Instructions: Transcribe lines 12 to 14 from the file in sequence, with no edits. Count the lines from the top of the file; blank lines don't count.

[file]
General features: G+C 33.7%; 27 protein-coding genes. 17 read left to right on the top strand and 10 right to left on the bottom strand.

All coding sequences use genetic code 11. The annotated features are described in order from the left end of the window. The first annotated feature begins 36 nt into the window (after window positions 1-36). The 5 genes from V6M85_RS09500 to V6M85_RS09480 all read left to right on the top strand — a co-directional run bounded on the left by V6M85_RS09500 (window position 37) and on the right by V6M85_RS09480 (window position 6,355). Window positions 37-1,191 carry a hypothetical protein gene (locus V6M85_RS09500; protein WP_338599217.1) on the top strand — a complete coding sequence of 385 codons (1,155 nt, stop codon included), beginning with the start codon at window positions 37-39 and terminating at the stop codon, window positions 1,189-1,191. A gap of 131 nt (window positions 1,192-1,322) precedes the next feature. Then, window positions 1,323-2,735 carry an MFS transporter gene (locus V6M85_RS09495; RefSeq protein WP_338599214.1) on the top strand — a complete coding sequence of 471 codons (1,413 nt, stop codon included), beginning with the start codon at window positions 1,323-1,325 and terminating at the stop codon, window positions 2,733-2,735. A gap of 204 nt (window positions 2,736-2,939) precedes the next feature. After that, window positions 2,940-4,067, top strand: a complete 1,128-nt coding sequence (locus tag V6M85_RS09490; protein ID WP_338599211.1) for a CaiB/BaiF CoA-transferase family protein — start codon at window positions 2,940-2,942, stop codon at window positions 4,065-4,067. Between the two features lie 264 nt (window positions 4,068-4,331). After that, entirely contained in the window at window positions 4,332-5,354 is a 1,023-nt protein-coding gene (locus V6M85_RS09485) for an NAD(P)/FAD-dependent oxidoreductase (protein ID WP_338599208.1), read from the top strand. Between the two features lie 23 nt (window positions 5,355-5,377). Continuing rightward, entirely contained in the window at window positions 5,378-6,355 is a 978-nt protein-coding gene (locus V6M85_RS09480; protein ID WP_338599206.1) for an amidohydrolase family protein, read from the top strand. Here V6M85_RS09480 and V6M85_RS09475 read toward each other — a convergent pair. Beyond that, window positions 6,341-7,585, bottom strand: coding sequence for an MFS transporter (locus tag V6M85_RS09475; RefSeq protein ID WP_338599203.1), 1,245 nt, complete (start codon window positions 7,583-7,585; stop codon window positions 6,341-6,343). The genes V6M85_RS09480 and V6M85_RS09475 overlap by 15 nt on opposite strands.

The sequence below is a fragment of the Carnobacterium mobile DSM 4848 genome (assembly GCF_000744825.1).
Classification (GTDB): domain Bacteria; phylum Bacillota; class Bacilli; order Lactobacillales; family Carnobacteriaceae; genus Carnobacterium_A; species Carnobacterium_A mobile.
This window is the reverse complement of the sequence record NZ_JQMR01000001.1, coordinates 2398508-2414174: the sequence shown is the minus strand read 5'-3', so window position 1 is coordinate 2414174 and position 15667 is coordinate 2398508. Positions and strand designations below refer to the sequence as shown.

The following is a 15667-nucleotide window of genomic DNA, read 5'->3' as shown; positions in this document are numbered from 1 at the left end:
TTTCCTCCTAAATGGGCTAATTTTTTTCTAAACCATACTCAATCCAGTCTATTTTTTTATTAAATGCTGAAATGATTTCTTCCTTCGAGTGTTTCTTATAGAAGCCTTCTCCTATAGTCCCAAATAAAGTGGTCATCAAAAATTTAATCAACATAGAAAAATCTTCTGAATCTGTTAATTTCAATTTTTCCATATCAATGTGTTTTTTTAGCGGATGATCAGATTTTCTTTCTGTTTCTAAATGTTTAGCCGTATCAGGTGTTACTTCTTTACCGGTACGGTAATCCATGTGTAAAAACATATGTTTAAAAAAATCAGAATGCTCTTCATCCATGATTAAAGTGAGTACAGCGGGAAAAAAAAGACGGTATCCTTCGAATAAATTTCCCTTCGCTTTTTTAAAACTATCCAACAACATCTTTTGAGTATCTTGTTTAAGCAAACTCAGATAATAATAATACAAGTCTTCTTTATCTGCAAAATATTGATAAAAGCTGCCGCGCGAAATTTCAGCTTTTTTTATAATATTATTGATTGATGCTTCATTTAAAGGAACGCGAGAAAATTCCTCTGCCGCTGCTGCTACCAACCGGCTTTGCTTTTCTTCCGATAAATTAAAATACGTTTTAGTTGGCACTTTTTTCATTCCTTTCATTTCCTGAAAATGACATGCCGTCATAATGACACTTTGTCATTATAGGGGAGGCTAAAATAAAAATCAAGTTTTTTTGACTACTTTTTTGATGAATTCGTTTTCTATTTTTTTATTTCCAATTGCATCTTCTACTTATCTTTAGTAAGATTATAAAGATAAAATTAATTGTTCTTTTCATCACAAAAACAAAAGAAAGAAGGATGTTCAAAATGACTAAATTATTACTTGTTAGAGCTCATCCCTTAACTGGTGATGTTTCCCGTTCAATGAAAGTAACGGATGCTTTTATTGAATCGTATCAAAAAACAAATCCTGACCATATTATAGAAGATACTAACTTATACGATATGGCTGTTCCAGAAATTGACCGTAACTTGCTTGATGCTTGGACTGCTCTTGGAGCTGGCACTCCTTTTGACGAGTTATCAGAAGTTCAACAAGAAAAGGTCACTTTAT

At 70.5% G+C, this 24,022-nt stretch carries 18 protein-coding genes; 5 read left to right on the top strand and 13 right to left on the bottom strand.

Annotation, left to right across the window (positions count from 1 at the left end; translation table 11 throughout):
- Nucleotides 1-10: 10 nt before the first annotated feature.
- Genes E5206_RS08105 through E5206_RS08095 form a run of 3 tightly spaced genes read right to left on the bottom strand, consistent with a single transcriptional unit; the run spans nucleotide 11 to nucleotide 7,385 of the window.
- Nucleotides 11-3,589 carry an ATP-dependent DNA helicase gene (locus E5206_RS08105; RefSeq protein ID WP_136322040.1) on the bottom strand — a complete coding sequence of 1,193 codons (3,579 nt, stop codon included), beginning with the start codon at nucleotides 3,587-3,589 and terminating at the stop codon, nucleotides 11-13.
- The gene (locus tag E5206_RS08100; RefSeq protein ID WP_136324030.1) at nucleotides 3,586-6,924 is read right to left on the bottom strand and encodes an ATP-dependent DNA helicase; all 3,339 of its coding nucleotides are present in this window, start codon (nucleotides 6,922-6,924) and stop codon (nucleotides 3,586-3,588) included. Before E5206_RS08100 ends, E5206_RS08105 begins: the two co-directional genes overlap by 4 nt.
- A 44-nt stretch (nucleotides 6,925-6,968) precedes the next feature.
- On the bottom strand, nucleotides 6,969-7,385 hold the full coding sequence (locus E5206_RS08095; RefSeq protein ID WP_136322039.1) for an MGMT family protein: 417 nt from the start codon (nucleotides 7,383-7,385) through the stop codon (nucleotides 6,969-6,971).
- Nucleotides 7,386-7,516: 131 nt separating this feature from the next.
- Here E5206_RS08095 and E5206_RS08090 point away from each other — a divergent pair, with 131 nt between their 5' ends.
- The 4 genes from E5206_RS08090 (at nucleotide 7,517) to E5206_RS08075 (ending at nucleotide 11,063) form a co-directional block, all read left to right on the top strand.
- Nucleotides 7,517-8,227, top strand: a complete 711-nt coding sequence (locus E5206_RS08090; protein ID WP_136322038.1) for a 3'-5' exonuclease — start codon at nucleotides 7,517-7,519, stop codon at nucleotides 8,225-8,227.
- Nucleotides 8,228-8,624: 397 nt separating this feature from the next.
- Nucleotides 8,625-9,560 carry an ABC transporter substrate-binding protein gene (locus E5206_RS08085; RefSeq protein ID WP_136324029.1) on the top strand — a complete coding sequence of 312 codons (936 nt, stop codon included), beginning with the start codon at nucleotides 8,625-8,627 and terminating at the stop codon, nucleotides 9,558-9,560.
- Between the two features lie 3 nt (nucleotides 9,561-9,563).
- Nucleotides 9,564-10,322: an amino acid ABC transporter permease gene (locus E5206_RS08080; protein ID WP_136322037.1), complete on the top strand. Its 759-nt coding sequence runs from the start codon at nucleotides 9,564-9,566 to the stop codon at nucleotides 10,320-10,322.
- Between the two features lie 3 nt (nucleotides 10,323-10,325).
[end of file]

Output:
- Nucleotides 11-3,589 carry an ATP-dependent DNA helicase gene (locus E5206_RS08105; RefSeq protein ID WP_136322040.1) on the bottom strand — a complete coding sequence of 1,193 codons (3,579 nt, stop codon included), beginning with the start codon at nucleotides 3,587-3,589 and terminating at the stop codon, nucleotides 11-13.
- The gene (locus tag E5206_RS08100; RefSeq protein ID WP_136324030.1) at nucleotides 3,586-6,924 is read right to left on the bottom strand and encodes an ATP-dependent DNA helicase; all 3,339 of its coding nucleotides are present in this window, start codon (nucleotides 6,922-6,924) and stop codon (nucleotides 3,586-3,588) included. Before E5206_RS08100 ends, E5206_RS08105 begins: the two co-directional genes overlap by 4 nt.
- A 44-nt stretch (nucleotides 6,925-6,968) precedes the next feature.